4th September 2018
A Spanish vessel fishing in Irish waters has been found guilty of having over one tonne of shark fins on board.
Following an onboard inspection last Thursday, 30th August, the Virxen da Blanca was detained by the Irish Naval Service after infringements were detected in relation to removal of shark fins. This practice is banned in the EU and contravenes EU Regulation 1185/2003 (as amended by 605/2013). The boat was boarded some 200km south of Mizen Head and was subsequently escorted to Castletownbere where it was handed over the following day to the Garda Síochána, who were assisted by the Sea Fisheries Protection Authority (SFPA).
A special sitting of Clonakilty District Court on Saturday 1st September heard the vessel had a total of 164,250kg of blue shark, 98kg of mako shark and 1,250kg of shark fins on board. In terms of blues, that’s an estimated 5000+ individual fish – one one boat. Although these shark species can (incredibly) be legally landed on a commercial basis, removing fins at sea is strictly forbidden. A substantial and highly lucrative market for shark fins exists in parts of Asia, where they are used to make shark fin soup. However, finning often involves the removal of fins whilst the shark is still alive, with the mutilated body discarded overboard. Normal swimming, feeding and behaviour is impossible for a shark in this state and the fish quickly dies from suffocation (most sharks need to swim constantly to respire, see our article here).
“A special sitting of Clonakilty District Court on Saturday 1st September heard the vessel had a total of 164,250kg of blue shark, 98kg of mako shark and 1,250kg of shark fins on board”
The Court charged the Master of the Virxen da Blanca with finning infringements and a release bond of €335,000 was placed on the vessel. In their defence, the owners of the vessel have been reported in the Spanish media as contending that the Irish authorities had misinterpreted the EU rules, and that the only part of the sharks removed was the anal fin, which is severed when gutting these shark species.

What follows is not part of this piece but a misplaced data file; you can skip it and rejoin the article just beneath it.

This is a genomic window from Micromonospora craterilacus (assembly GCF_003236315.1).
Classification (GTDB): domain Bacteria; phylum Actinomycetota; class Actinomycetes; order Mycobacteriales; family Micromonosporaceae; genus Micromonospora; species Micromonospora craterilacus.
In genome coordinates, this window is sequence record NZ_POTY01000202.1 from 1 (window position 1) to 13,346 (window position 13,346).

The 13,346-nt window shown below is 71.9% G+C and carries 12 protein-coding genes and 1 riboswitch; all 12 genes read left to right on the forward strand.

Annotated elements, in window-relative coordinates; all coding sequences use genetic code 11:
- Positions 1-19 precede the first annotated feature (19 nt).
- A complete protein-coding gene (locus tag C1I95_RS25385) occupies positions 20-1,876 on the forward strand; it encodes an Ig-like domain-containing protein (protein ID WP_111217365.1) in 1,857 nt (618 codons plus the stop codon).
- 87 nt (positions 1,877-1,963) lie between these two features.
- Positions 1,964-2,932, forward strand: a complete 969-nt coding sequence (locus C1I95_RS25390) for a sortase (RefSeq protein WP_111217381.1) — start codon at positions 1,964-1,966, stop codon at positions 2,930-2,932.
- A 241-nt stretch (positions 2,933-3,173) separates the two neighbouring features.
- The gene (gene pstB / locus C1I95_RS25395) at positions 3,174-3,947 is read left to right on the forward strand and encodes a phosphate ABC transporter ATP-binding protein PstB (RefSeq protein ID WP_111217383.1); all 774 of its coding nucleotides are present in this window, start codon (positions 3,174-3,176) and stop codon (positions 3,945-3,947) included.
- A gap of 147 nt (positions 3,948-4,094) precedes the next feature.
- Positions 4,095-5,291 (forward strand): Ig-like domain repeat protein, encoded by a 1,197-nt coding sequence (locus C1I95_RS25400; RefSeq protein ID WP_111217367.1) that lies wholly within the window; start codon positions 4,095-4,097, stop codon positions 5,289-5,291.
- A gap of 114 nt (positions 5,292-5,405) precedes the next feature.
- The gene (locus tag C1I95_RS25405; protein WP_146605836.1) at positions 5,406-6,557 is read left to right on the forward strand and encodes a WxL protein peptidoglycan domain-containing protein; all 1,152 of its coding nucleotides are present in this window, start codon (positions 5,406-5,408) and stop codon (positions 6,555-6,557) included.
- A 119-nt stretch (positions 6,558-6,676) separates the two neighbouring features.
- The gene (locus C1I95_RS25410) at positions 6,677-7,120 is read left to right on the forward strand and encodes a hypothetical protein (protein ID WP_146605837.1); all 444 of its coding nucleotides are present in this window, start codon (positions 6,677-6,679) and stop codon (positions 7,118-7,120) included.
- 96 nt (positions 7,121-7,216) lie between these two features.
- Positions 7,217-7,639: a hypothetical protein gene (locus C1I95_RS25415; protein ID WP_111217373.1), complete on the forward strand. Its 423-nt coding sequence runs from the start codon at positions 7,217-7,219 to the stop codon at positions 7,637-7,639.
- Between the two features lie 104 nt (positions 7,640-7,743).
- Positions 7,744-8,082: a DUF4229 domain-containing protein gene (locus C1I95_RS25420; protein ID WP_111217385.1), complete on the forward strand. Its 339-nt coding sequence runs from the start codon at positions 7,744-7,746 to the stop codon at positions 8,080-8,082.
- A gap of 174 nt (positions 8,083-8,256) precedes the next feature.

The vessel is one of a fleet using longlines to legally catch shark off the southwest coast of Ireland (not all boats are Spanish) and the case has once again highlighted the gross mismanagement of our seas, with many conservationists once again calling for immediate, stricter (or indeed any) protection for sharks. Sharks such as blues and mako are apex predators, sitting atop of their food chains, and as such play a critical role in balancing and regulating marine ecosystems.
This recent incident in Irish waters is symbolic of a much larger, very serious global problem, one where over 100 million sharks are thought to be killed annually through commercial and recreational fishing activities. Some 70-75% of these fish are used in the shark fin trade. Clearly, this is absolutely not sustainable at any level and the situation must change before irreversible damage, like species extinction, occurs.